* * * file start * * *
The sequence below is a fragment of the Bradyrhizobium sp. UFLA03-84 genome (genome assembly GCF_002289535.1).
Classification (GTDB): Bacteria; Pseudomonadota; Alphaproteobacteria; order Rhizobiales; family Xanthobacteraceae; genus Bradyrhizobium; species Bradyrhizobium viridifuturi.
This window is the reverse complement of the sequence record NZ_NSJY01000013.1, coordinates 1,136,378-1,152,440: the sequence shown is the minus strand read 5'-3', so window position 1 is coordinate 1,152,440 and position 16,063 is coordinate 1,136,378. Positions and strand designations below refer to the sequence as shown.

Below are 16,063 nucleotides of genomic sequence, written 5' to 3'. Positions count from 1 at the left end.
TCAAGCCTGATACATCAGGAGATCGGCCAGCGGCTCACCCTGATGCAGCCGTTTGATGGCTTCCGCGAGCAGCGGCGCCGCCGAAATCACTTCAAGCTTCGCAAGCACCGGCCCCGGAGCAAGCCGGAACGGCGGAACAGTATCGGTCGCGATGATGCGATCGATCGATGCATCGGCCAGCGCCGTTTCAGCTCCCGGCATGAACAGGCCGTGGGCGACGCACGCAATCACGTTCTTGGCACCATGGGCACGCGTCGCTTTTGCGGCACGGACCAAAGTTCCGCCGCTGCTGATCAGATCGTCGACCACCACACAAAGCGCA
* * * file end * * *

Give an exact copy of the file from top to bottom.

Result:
The sequence below is a fragment of the Bradyrhizobium sp. UFLA03-84 genome (genome assembly GCF_002289535.1).
Classification (GTDB): Bacteria; Pseudomonadota; Alphaproteobacteria; order Rhizobiales; family Xanthobacteraceae; genus Bradyrhizobium; species Bradyrhizobium viridifuturi.
This window is the reverse complement of the sequence record NZ_NSJY01000013.1, coordinates 1,136,378-1,152,440: the sequence shown is the minus strand read 5'-3', so window position 1 is coordinate 1,152,440 and position 16,063 is coordinate 1,136,378. Positions and strand designations below refer to the sequence as shown.

Below are 16,063 nucleotides of genomic sequence, written 5' to 3'. Positions count from 1 at the left end.
TCAAGCCTGATACATCAGGAGATCGGCCAGCGGCTCACCCTGATGCAGCCGTTTGATGGCTTCCGCGAGCAGCGGCGCCGCCGAAATCACTTCAAGCTTCGCAAGCACCGGCCCCGGAGCAAGCCGGAACGGCGGAACAGTATCGGTCGCGATGATGCGATCGATCGATGCATCGGCCAGCGCCGTTTCAGCTCCCGGCATGAACAGGCCGTGGGCGACGCACGCAATCACGTTCTTGGCACCATGGGCACGCGTCGCTTTTGCGGCACGGACCAAAGTTCCGCCGCTGCTGATCAGATCGTCGACCACCACACAAAGCGCA